In the driver’s seat is what looks a bit like the upper bit of a crash test dummy, a head and shoulders mounted on a gray plastic box. The head features a black cross where a human has eyes and a nose, a pill-shaped opening for a mouth, and unsettlingly accurate, molded ears. Its maker, Head Acoustics, calls it an Artificial Head Measurement System with “the acoustically relevant structures of the human anatomy,” and it’s a common tool in audio testing. Also in the Honda are six large speakers, placed throughout the cabin.

Standing by the computers on a table against one wall, Motwani and two of his fellow Amazon engineers decide to start their demonstration at 40 mph, in the rain. A few keystrokes later, the speakers come to life, and the inside of the unmoving, sheltered car becomes an auditory facsimile of what it sounds like to drive through a storm: the pelting rain, the swiping windshield wipers, the engine running, the tires humming against the wet asphalt. They’ve collected these sounds by sending drivers into the wild in cars loaded up with microphones, then playing the sound recorded by each at the speaker in the same location.

From the computer, the engineers show off the other conditions the car can mimic: different speeds, changing weather conditions, windows up or down, talk radio or music blaring. This is where the dummy goes to work, and when I learn why its sole facial feature is a mouth, which is really a speaker. For up to 18 hours on end, it will talk to the Echo Auto sitting on the dash, calling out the same commands and queries over and over again. The team records Alexa’s responses, looking for weak points and misunderstandings. This is how machine learning happens: You feed your system as much data as you can find. And the process works best when that data is carefully selected (or created) to simulate what Alexa will be listening for.

Now that the Echo Auto has shipped to some customers, the garage-lab is focused on improving its performance in extreme conditions like convertibles and rain (though probably not the combination of the two). Like other Alexa products, it will keep getting better, and keep adding skills. But today, at least, it hasn’t bested the human mind: my ride with Motwani ended before it could figure out what animal he was thinking of. It was an elephant.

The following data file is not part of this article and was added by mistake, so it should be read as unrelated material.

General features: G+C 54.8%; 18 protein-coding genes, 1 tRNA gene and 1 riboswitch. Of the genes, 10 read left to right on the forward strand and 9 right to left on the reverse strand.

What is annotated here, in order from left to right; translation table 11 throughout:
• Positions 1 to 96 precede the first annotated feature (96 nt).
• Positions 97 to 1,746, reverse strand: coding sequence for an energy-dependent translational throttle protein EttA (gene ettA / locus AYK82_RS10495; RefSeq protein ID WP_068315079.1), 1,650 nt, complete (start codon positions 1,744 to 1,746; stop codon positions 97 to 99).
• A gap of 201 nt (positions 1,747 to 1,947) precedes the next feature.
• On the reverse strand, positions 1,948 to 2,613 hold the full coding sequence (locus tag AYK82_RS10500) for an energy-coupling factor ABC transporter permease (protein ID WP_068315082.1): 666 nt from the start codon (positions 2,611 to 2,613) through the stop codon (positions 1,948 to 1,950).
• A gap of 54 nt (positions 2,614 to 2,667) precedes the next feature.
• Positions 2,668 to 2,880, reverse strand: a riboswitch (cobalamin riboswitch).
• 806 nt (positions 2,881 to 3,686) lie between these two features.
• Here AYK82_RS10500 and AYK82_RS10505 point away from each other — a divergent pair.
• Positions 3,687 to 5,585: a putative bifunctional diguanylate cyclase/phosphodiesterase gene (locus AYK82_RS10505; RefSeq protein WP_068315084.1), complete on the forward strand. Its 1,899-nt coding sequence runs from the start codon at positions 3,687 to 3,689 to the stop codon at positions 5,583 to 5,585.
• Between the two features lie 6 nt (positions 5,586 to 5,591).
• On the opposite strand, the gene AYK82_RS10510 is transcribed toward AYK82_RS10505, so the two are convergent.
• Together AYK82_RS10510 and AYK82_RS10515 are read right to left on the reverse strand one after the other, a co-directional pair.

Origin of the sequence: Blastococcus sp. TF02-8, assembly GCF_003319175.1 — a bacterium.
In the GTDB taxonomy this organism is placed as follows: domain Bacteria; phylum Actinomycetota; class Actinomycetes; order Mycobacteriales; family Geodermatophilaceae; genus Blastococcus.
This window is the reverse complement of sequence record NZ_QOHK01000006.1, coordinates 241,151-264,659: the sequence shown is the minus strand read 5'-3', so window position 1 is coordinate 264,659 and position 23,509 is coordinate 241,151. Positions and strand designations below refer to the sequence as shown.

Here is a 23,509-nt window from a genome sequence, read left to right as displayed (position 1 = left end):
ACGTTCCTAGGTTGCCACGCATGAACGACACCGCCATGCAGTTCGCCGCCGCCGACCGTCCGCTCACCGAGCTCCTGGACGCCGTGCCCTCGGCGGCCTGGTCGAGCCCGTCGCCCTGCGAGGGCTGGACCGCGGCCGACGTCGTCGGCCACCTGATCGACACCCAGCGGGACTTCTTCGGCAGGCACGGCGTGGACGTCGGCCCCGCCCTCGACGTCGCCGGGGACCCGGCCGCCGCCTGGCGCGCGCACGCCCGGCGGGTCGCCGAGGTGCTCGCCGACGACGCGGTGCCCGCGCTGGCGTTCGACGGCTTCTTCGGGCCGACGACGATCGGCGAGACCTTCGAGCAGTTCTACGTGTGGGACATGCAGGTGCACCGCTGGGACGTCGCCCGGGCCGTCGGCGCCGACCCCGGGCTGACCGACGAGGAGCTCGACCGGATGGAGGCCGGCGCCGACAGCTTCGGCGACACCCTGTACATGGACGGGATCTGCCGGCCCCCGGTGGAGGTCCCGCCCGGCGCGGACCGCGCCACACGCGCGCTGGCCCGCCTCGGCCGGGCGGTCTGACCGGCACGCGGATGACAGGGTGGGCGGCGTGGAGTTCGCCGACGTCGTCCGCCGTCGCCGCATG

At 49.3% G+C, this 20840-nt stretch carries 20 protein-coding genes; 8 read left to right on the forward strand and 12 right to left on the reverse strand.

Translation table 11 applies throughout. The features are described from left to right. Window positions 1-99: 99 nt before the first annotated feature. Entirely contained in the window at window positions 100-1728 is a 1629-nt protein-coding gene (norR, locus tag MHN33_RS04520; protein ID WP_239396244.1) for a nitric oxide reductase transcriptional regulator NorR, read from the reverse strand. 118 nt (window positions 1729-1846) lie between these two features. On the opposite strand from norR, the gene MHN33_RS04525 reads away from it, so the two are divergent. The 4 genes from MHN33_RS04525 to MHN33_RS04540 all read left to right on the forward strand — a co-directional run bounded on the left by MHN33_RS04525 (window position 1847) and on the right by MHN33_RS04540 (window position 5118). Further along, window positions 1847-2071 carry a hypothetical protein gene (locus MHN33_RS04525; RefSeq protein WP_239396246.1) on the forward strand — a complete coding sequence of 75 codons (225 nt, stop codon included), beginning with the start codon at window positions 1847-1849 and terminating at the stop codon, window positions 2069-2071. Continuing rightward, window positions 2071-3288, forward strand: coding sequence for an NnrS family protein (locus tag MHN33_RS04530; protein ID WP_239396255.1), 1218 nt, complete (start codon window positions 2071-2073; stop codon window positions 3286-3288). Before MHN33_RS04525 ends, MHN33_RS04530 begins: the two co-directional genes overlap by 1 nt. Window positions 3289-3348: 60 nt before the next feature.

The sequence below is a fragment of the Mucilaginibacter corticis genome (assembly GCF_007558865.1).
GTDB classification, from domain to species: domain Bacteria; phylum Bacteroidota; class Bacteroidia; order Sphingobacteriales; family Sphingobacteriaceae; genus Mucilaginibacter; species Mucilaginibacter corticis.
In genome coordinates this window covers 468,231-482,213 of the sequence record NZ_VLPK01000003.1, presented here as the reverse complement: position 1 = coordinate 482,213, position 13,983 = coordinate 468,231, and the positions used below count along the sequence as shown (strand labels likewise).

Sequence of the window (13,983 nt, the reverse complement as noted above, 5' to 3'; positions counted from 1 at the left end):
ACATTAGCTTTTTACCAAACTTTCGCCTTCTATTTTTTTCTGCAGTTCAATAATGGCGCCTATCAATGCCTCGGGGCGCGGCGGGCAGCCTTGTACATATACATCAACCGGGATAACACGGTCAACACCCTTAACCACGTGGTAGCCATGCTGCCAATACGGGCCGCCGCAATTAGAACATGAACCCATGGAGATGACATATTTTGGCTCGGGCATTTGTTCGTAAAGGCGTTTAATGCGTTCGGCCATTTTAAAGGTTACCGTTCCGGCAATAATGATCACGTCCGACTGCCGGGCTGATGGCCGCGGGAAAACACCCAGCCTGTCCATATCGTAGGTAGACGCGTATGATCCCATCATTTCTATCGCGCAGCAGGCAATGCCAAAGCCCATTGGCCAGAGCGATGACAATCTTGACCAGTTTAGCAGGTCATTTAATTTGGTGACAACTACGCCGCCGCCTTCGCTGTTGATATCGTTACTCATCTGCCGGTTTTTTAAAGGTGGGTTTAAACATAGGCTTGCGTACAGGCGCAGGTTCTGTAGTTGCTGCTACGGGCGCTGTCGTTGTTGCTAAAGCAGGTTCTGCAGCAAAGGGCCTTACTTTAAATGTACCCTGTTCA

Read more: https://www.wired.com/story/amazon-echo-auto-engineering/

from Innovative Home And Kitchen Tools | iHomeInnovations http://www.ihomeinnovations.com/amazon-products/how-amazon-taught-the-echo-auto-to-hear-you-in-a-noisy-car/
via iHomeInnovations
from Things For The Kitchen And Home https://homeandkichentools.tumblr.com/post/183465021171
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These homes are proof that 3D printing could help resolve global homelessness


A man and his tiny home.

Image: picture alliance via Getty Image

An Ode to… is a weekly column where we share the stuff we’re really into in hopes that you’ll be really into it, too.


Tiny House Hunters fills me with a rage I cannot describe, and I absolutely crave it. 

The HGTV show, streaming on Hulu, is about people who are sick and tired of being able to stretch in their own home and instead choose to live in glorified mobile homes. It follows either a single person trying to move into the mountains, a couple on the verge of breaking up, or a family who doesn’t seem to get that children get bigger on their quest to find the perfect tiny house. 

Frequent quotes from the show include “Wow, this is tiny,” or “There’s not a lot of storage in here,” and my personal favorite, “A king size bed won’t fit in this loft!” 

These are all things you’d expect from a tiny house, but the people who end up on Tiny House Hunters seem to have deluded themselves into believing that tiny houses have some sort of TARDIS-like magic that makes an impossibly cramped 200 square foot space feel bigger on the inside. 

On a typical episode, an exasperated realtor will show contestants three different, but equally hellish, tiny homes. At the end of the episode, the contestant(s) will sit down and weigh the pros and cons of each house on camera, bitching about the lack of a full-size dishwasher and reluctantly accepting a composting toilet, before settling on the worst possible choice. The final scenes of each episode shows the contestants settled into their tiny homes and resigned to constantly stepping on their partners. 

And nothing brings me simultaneous hate and joy like yelling at the TV in my human-sized living room. 

Others on social media feel the same anger I do when I watch an episode of Tiny House Hunters. I love how furious other people get watching it — it validates my own unbridled rage. 

I am not hating on anyone who lives in a tiny house. Personally, I think they’re great, and love the idea of living somewhere with little impact on the environment. Given the chance, I would absolutely live in a tiny house. But would I live in a tiny house with three dogs, two sticky toddlers, and another fully grown human being? Absolutely fucking not. Tiny House Hunters is so rage-inducing because the contestants on the show manage to pick the worst houses and be in the worst circumstances for tiny house living. 

My most vitriolic reaction to the show was during an especially cursed episode, when a couple bought a literal burned down shack surrounded by garbage for a massive $155,000. In a Slate interview, Aubree and Jordan explained that land in Los Angeles isn’t cheap, and that the fact that the patch of trash dirt was already zoned for residential living saved them thousands of dollars on permits.